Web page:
The Talk is a programme that was originally broadcast on Channel 4 in early August of this year, we decided to create blog post around this as we feel it important to discuss the matter of 'the talk' whether it be famous faces in the public eye or not. For many there will be a time in which the discovery of negativity towards race will be something they will experience for the first time, we hope there will be a day in which this situation does not happen nor need addressing however this can only be hoped for if spoken about more.
In the programme a range of celebrities including Tinie Tempah, Emeli Sande, Rochelle and Marvin Humes, Ade Adepitan, Leigh-Anne Pinnock, Ashley and Jordan Banjo, Gillian Joseph and Maro Itoje each speak about their first hand experiences when it comes to race. Some of the celebs were joined by family members to recall their first experiences of racial prejudice. Although each of the stories shared were different in many ways and happened in different eras, the underling issues were very much the same and would easily be related to by viewers.
All participants of the show speak about how they have each shrugged off racist comments and slurs on more than one occasion with the idea that just having to "learn to adapt" to a racist world is the best way to cope with a lot of situations. Gary Younge highlights early on in the show with the hard-hitting statement of: “The consequences can be death”. Moments like this in the programme hit hard - we know as a society this is not how it should be however this is the everyday experience for many black people.
During the show there are many times you hear comments such as "you have to be ten times better, work ten times harder" and how black males must be prepared to face the words "you fit the description" when stopped by police. Both appearance and colourism is spoken about including Rochelle Humes sharing times when comments such as "you're pretty for a black girl" and "you're lucky you got a good nose" are said to her from an early age, Leigh-Anne Pinnock discussing a time when she had tried to relax her hair as well as the heartbreaking story shared by Emeli Sande about the time she was getting her face painted at the age of seven, only to be told "I didn't know butterflies could be brown". No matter what the age, race, gender of the viewer these statements are gut wrenching and show just how important it is to help stop these incidents from happening. These ignorant comments can have such a huge effect on people, comments like this are bound to stick with a person and result it a negative effect. Emili Sande says she wishes she could go back and talk to her thirteen year old self. Rochelle and Marvin speak openly about them wanting to have the discussion with their daughter to ensure she is prepared for possible situations but knowing when the right time to approach the topic can be hard.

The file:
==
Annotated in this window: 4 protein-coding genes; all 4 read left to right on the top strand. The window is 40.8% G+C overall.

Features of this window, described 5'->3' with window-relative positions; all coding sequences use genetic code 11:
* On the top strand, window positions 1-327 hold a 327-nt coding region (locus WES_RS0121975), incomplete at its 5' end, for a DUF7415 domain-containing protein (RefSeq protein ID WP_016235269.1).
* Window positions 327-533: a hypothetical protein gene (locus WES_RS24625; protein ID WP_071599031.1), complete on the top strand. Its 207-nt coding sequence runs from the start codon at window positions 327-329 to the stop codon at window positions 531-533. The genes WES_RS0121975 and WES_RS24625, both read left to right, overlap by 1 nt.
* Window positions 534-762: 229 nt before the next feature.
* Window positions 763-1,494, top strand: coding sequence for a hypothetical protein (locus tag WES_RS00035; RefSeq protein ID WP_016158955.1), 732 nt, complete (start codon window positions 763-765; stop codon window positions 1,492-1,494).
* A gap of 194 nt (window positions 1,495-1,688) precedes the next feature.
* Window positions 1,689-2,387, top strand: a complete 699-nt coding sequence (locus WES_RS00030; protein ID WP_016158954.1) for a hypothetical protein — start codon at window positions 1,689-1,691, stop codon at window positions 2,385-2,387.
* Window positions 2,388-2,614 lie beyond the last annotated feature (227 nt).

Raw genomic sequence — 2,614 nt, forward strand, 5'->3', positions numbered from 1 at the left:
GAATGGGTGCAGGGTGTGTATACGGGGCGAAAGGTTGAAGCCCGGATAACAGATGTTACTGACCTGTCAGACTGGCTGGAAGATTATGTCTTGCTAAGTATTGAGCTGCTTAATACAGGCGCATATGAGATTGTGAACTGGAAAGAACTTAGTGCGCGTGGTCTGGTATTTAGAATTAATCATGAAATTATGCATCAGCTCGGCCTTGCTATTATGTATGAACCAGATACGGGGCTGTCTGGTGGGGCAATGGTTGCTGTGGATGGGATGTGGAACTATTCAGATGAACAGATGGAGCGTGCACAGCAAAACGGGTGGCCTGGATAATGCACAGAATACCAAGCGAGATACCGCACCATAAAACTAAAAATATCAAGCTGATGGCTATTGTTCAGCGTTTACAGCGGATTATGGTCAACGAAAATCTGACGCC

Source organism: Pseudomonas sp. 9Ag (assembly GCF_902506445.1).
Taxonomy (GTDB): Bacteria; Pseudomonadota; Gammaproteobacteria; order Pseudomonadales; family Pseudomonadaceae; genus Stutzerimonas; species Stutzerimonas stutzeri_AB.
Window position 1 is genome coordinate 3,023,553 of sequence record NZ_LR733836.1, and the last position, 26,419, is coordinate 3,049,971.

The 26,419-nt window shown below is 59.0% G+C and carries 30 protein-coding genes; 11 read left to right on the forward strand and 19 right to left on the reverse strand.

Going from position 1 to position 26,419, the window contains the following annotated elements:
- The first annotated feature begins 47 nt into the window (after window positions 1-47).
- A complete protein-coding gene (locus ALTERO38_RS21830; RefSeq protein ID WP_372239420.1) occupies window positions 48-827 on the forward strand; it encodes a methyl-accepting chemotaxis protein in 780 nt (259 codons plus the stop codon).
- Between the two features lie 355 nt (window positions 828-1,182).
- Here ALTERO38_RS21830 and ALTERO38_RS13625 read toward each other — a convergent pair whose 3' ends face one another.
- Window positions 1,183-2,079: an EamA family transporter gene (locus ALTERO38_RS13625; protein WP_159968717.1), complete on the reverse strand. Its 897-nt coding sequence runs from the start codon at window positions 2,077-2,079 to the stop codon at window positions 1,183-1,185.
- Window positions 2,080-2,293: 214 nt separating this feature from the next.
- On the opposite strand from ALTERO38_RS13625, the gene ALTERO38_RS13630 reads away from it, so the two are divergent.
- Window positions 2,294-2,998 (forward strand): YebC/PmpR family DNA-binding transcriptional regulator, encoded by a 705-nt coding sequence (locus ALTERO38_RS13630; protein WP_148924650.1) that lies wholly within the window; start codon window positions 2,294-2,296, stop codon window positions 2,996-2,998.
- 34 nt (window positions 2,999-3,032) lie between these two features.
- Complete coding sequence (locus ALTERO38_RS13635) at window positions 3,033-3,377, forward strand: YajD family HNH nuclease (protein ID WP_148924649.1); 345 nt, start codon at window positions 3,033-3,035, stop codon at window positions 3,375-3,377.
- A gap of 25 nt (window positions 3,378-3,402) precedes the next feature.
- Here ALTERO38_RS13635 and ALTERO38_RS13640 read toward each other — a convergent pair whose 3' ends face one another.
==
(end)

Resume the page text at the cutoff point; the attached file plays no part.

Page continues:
Towards the end of the programme, Lennie James points out how often new and younger generations are told that the experiences black people go through have improved but this is not the case. The show is a sure acknowledgement that an issue of race is still very much under discussed.